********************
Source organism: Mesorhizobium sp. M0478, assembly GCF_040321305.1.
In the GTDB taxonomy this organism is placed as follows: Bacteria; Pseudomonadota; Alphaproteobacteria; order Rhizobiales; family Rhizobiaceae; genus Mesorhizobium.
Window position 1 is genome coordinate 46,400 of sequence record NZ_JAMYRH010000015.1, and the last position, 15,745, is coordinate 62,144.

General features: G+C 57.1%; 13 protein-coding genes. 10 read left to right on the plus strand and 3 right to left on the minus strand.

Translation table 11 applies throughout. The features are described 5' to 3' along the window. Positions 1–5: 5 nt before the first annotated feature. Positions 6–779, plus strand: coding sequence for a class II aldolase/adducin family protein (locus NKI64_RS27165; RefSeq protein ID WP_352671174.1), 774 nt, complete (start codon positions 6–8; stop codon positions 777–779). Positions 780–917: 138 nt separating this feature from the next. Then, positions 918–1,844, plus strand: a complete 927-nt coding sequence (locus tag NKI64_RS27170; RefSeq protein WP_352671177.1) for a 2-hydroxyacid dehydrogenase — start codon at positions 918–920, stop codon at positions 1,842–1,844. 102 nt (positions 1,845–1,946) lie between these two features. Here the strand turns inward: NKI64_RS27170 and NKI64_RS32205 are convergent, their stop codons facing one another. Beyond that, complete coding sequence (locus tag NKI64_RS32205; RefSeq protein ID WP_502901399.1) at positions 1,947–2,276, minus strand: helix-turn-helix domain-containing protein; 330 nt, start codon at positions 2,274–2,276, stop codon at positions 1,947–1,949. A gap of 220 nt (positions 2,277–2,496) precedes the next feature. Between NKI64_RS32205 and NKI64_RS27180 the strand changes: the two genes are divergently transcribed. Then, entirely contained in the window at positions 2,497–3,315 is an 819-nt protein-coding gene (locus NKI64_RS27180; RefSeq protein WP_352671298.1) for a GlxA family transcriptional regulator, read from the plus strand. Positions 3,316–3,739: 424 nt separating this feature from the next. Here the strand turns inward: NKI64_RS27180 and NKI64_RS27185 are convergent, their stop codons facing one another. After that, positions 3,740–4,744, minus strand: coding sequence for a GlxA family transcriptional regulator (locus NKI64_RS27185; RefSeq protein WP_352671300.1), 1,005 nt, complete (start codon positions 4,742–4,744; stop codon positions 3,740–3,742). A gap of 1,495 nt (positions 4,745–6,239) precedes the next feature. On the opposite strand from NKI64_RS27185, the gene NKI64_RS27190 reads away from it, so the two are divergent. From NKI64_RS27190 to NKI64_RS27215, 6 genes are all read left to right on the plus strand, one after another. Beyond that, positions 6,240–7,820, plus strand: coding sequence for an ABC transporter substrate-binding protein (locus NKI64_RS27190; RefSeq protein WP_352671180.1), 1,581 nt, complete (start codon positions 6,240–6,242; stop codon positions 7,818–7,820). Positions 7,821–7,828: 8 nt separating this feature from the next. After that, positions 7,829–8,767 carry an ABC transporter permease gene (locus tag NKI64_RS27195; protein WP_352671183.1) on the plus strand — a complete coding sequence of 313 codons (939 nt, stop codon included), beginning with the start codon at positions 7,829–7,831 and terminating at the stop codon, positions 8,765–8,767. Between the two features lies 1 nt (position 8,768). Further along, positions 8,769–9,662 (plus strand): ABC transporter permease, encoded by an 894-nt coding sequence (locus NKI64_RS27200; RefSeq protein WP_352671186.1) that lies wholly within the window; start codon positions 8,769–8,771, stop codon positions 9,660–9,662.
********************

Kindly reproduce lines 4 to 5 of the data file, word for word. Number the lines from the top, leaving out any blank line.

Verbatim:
General features: G+C 57.1%; 13 protein-coding genes. 10 read left to right on the plus strand and 3 right to left on the minus strand.

Translation table 11 applies throughout. The features are described 5' to 3' along the window. Positions 1–5: 5 nt before the first annotated feature. Positions 6–779, plus strand: coding sequence for a class II aldolase/adducin family protein (locus NKI64_RS27165; RefSeq protein ID WP_352671174.1), 774 nt, complete (start codon positions 6–8; stop codon positions 777–779). Positions 780–917: 138 nt separating this feature from the next. Then, positions 918–1,844, plus strand: a complete 927-nt coding sequence (locus tag NKI64_RS27170; RefSeq protein WP_352671177.1) for a 2-hydroxyacid dehydrogenase — start codon at positions 918–920, stop codon at positions 1,842–1,844. 102 nt (positions 1,845–1,946) lie between these two features. Here the strand turns inward: NKI64_RS27170 and NKI64_RS32205 are convergent, their stop codons facing one another. Beyond that, complete coding sequence (locus tag NKI64_RS32205; RefSeq protein ID WP_502901399.1) at positions 1,947–2,276, minus strand: helix-turn-helix domain-containing protein; 330 nt, start codon at positions 2,274–2,276, stop codon at positions 1,947–1,949. A gap of 220 nt (positions 2,277–2,496) precedes the next feature. Between NKI64_RS32205 and NKI64_RS27180 the strand changes: the two genes are divergently transcribed. Then, entirely contained in the window at positions 2,497–3,315 is an 819-nt protein-coding gene (locus NKI64_RS27180; RefSeq protein WP_352671298.1) for a GlxA family transcriptional regulator, read from the plus strand. Positions 3,316–3,739: 424 nt separating this feature from the next. Here the strand turns inward: NKI64_RS27180 and NKI64_RS27185 are convergent, their stop codons facing one another. After that, positions 3,740–4,744, minus strand: coding sequence for a GlxA family transcriptional regulator (locus NKI64_RS27185; RefSeq protein WP_352671300.1), 1,005 nt, complete (start codon positions 4,742–4,744; stop codon positions 3,740–3,742). A gap of 1,495 nt (positions 4,745–6,239) precedes the next feature. On the opposite strand from NKI64_RS27185, the gene NKI64_RS27190 reads away from it, so the two are divergent. From NKI64_RS27190 to NKI64_RS27215, 6 genes are all read left to right on the plus strand, one after another. Beyond that, positions 6,240–7,820, plus strand: coding sequence for an ABC transporter substrate-binding protein (locus NKI64_RS27190; RefSeq protein WP_352671180.1), 1,581 nt, complete (start codon positions 6,240–6,242; stop codon positions 7,818–7,820). Positions 7,821–7,828: 8 nt separating this feature from the next. After that, positions 7,829–8,767 carry an ABC transporter permease gene (locus tag NKI64_RS27195; protein WP_352671183.1) on the plus strand — a complete coding sequence of 313 codons (939 nt, stop codon included), beginning with the start codon at positions 7,829–7,831 and terminating at the stop codon, positions 8,765–8,767. Between the two features lies 1 nt (position 8,768). Further along, positions 8,769–9,662 (plus strand): ABC transporter permease, encoded by an 894-nt coding sequence (locus NKI64_RS27200; RefSeq protein WP_352671186.1) that lies wholly within the window; start codon positions 8,769–8,771, stop codon positions 9,660–9,662.